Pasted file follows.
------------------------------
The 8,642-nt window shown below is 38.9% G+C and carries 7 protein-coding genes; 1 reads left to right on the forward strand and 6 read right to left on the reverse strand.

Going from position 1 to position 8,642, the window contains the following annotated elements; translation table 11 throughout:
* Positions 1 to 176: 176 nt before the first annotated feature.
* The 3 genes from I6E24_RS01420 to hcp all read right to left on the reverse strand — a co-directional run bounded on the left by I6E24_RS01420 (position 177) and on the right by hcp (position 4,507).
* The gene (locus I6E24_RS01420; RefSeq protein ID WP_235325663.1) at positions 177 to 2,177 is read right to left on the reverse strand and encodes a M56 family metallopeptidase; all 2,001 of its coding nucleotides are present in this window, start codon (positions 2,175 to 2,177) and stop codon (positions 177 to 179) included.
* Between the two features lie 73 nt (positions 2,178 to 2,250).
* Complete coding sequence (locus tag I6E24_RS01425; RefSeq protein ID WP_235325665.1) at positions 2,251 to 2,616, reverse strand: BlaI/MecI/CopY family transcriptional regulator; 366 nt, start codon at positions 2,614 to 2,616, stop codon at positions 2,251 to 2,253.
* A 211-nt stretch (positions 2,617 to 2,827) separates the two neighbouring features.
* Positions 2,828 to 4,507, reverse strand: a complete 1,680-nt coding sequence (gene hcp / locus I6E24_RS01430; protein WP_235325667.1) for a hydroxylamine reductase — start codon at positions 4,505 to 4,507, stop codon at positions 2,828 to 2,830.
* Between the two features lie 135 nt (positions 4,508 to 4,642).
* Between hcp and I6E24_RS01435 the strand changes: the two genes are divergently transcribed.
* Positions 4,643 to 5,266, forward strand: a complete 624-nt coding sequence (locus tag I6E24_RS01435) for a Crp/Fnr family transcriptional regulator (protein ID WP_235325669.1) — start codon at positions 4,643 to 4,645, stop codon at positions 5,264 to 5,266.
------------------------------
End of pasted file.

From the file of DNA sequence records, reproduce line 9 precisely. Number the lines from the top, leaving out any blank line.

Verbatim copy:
* Positions 2,828 to 4,507, reverse strand: a complete 1,680-nt coding sequence (gene hcp / locus I6E24_RS01430; protein WP_235325667.1) for a hydroxylamine reductase — start codon at positions 4,505 to 4,507, stop codon at positions 2,828 to 2,830.